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    3. Joe Gartner

      Tilter

      In reply to Dale Bloom

      What about country feminists? Where do they fit in? Or are feminists only present in cities? I find this odd, coming from the country, because I know many women who would describe themselves as feminists. Some of them wear boots because they work hard, not because of the sisterhood.
      Some of em might like to kick the shit out of anti-feminist whiners with those very boots. I'll ask them.

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    4. Dale Bloom

      Analyst

      In reply to Joe Gartner

      “Kick the shit”

      Very abusive language for a feminist.

      I have known women in the country, and for the most part, they rarely set foot on grass, while a small minority work outside in the paddocks.

      You could be right, rural areas are becoming more feminist.

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    5. Mat Hardy

      Lecturer in Middle East Studies at Deakin University

      In reply to Dale Bloom

      What about the fact that the poor oppressed dairy cows are kept almost perpetually pregnant and lactating by a heteronormative milk-drinking male conspiracy? This wouldn't happen if the livestock industry was run by a sisterhood of ethical vegan women.

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    6. Linus Bowden

      management consultant

      In reply to Mat Hardy

      And let's start on the rampant bovine transphobia, which no doubt all Victorian school children will soon be inoculated against.

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    7. James Jenkin

      EFL Teacher Trainer

      In reply to Dale Bloom

      Hey Dale, I'm not sure the ads denigrate males. I agree with Lauren that they're kind of tired - some ad exec thinks 'who would depict the classic hick farmer'. If anything, the same exec can only imagine blokes out there in the field.

      Snobbish and classist, for sure, but I don't think anti-male.

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  2. Dennis Alexander

    logged in via LinkedIn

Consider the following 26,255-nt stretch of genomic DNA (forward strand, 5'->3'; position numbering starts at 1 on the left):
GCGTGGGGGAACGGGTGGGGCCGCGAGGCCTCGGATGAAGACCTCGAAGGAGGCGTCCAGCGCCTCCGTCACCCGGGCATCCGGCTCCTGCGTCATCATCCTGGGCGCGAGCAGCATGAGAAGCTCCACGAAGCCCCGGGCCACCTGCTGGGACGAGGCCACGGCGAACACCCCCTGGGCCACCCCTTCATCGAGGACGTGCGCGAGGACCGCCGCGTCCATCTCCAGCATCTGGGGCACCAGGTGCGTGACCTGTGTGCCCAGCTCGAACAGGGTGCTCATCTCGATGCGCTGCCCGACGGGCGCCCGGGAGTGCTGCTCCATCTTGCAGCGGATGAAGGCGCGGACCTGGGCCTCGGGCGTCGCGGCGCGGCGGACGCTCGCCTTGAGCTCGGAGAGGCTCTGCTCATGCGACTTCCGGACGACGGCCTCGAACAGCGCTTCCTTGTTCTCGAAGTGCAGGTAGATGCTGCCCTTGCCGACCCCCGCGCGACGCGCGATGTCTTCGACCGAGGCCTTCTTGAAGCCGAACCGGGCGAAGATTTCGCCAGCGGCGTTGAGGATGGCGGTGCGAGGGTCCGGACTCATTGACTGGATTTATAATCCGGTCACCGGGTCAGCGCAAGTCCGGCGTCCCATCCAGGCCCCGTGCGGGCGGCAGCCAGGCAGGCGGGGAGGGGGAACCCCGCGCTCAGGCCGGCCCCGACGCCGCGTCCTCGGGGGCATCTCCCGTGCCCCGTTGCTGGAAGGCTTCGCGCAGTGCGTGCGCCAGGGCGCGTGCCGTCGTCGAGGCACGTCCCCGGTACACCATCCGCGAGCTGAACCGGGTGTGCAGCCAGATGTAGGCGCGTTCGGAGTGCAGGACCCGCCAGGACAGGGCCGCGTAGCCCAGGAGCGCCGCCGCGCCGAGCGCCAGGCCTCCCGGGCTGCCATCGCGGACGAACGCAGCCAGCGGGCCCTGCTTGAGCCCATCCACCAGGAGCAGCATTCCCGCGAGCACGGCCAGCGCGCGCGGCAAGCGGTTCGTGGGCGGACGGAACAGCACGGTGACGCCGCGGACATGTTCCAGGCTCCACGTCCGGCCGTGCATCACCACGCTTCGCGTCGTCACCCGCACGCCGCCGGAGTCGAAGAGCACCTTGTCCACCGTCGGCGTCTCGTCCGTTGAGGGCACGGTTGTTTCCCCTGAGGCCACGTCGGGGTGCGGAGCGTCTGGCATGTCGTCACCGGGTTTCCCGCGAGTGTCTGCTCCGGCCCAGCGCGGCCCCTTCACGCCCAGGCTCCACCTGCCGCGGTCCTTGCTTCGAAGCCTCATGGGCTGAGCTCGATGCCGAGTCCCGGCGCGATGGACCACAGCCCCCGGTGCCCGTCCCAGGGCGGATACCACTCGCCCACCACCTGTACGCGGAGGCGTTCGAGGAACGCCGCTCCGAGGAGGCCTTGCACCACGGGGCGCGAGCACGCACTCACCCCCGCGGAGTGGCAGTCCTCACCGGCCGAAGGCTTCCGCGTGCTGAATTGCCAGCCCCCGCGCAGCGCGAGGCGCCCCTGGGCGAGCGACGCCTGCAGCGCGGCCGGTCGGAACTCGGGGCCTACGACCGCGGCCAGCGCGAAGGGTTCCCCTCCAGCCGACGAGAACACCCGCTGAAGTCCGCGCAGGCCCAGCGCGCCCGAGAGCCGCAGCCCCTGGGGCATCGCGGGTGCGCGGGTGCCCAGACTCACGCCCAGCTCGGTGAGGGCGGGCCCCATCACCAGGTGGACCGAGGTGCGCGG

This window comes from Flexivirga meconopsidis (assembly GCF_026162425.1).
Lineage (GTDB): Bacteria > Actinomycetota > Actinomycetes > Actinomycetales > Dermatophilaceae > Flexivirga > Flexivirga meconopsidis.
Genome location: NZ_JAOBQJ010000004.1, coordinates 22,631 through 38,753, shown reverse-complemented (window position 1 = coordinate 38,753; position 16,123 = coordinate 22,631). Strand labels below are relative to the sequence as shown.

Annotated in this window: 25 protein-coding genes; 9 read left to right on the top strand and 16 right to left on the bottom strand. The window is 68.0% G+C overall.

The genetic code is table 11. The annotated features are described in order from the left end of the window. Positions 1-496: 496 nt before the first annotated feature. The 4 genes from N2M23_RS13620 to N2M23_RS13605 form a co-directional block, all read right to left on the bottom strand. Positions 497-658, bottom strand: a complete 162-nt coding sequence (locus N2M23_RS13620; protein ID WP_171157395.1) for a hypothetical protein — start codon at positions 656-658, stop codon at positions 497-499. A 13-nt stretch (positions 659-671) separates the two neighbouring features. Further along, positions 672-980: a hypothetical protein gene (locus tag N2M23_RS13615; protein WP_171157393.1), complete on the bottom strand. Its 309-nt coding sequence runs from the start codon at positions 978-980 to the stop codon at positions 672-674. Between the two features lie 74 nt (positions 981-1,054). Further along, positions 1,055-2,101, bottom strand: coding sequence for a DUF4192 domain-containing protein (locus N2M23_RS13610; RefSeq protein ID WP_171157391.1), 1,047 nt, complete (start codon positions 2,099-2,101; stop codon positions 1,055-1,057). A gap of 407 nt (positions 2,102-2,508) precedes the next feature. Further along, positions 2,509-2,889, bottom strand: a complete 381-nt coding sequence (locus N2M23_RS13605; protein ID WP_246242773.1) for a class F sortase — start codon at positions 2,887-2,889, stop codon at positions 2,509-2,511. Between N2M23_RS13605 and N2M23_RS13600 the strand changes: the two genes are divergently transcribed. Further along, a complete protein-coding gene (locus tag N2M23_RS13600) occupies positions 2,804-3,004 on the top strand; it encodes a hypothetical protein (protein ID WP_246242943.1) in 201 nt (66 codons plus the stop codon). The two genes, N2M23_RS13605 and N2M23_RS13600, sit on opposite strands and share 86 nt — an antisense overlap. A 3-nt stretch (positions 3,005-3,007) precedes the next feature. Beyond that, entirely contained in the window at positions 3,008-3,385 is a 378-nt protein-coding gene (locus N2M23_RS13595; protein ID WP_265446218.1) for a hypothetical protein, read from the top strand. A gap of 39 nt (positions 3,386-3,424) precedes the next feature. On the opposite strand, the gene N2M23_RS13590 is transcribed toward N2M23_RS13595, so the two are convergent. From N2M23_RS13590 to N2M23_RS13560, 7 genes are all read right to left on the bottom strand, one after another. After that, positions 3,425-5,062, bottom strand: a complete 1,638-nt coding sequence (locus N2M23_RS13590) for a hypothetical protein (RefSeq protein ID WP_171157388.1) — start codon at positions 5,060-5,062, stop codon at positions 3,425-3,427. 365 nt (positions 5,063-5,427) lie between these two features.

Lauren, I take your point. It is us, the consumers, who respond or not to ads. If we did actually care about the captive farmers as much as the captive cows, chooks, geese, lambs, whatever, we might be more discerning consumers of advertising. Now that word captive sounds a bit out of place alongside farmers, but there are mortgages, agribusinesses, and tenancy arrangements which all come into play - not to mention single channel marketing deals with supermarkets (duopoly) and, previously in some industries (e.g. eggs, milk, wheat, wool), regulated state monopolies controlling pricing and distribution - and these are, for farmers, the equivalent of wage slavery for some of the rest of us. I know they'll hate the Marxist analysis, but it isn't theirs to deny.

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    1. Lauren Rosewarne

      Senior Lecturer at University of Melbourne

      In reply to Dennis Alexander

      I mean, of course *I* care how my friend and her farm are faring, but I couldn’t care less about generic farmers and whether they resemble boy bands or not. I dare say the target audience would feel similarly.

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    2. Dennis Alexander

      logged in via LinkedIn

      In reply to Lauren Rosewarne

      Sorry Lauren, I wasn't casting nasturtiums on you specifically. But there are people liberating chooks and pigs and other animals all the time, but who is liberating farmers? Not the great unwashed 'us' of the mass market, excluding me and the, anyway.

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  3. Tracy Heiss

    logged in via Facebook

    Yes, I agree that advertising is about the end result. Still, your friend has a right to feel peeved. If all city dwellers were portrayed as self centred yuppies in every ad you see, then you might start to get irate, too.

    Digressing, though...personally, I love the portrayal of the dairy farmers as hick caricatures. Anything that keeps city dwellers from considering a move to the superior life style we country people enjoy,suits me just fine ;)

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    1. Dale Bloom

      Analyst

      In reply to Tracy Heiss

      Yes I would agree also.

      Keep country life a secret, and perhaps put a fence around the cities. If the cities want to expand, let them go vertical only.

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    2. Dale Bloom

      Analyst

      In reply to Lauren Rosewarne

      The portrayal of the male farmers in the ads as dumb and stupid might be completely acceptable in a feminist world.

      For example: One sits there with expressionless, blank eyes holding up some cheese, and their clothes are totally stereotyped.